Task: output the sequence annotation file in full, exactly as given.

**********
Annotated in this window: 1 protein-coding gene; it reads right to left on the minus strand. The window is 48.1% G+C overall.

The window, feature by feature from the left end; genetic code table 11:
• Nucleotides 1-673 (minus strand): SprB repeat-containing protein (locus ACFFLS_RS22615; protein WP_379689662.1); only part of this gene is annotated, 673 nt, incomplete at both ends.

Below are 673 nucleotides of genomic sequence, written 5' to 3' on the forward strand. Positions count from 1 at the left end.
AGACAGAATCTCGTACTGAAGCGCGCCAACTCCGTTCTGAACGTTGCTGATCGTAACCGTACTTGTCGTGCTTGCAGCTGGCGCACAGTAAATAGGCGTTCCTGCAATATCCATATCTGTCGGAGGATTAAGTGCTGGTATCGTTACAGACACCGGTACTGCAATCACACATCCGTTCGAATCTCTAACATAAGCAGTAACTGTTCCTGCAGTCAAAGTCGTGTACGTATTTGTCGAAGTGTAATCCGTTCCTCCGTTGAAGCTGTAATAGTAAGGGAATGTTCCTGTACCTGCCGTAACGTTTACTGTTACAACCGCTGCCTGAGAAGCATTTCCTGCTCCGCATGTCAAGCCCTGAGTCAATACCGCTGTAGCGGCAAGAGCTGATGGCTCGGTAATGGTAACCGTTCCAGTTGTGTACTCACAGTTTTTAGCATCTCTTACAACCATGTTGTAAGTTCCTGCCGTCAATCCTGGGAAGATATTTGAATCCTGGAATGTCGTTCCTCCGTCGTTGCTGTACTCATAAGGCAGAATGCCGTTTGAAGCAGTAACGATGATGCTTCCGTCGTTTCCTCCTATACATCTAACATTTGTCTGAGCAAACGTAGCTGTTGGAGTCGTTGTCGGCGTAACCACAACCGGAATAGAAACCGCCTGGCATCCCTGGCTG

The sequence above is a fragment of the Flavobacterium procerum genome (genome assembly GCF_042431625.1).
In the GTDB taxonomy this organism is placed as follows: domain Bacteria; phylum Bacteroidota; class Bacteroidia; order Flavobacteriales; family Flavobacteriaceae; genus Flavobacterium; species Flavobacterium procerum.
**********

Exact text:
Annotated in this window: 1 protein-coding gene; it reads right to left on the minus strand. The window is 48.1% G+C overall.

The window, feature by feature from the left end; genetic code table 11:
• Nucleotides 1-673 (minus strand): SprB repeat-containing protein (locus ACFFLS_RS22615; protein WP_379689662.1); only part of this gene is annotated, 673 nt, incomplete at both ends.

Below are 673 nucleotides of genomic sequence, written 5' to 3' on the forward strand. Positions count from 1 at the left end.
AGACAGAATCTCGTACTGAAGCGCGCCAACTCCGTTCTGAACGTTGCTGATCGTAACCGTACTTGTCGTGCTTGCAGCTGGCGCACAGTAAATAGGCGTTCCTGCAATATCCATATCTGTCGGAGGATTAAGTGCTGGTATCGTTACAGACACCGGTACTGCAATCACACATCCGTTCGAATCTCTAACATAAGCAGTAACTGTTCCTGCAGTCAAAGTCGTGTACGTATTTGTCGAAGTGTAATCCGTTCCTCCGTTGAAGCTGTAATAGTAAGGGAATGTTCCTGTACCTGCCGTAACGTTTACTGTTACAACCGCTGCCTGAGAAGCATTTCCTGCTCCGCATGTCAAGCCCTGAGTCAATACCGCTGTAGCGGCAAGAGCTGATGGCTCGGTAATGGTAACCGTTCCAGTTGTGTACTCACAGTTTTTAGCATCTCTTACAACCATGTTGTAAGTTCCTGCCGTCAATCCTGGGAAGATATTTGAATCCTGGAATGTCGTTCCTCCGTCGTTGCTGTACTCATAAGGCAGAATGCCGTTTGAAGCAGTAACGATGATGCTTCCGTCGTTTCCTCCTATACATCTAACATTTGTCTGAGCAAACGTAGCTGTTGGAGTCGTTGTCGGCGTAACCACAACCGGAATAGAAACCGCCTGGCATCCCTGGCTG

The sequence above is a fragment of the Flavobacterium procerum genome (genome assembly GCF_042431625.1).
In the GTDB taxonomy this organism is placed as follows: domain Bacteria; phylum Bacteroidota; class Bacteroidia; order Flavobacteriales; family Flavobacteriaceae; genus Flavobacterium; species Flavobacterium procerum.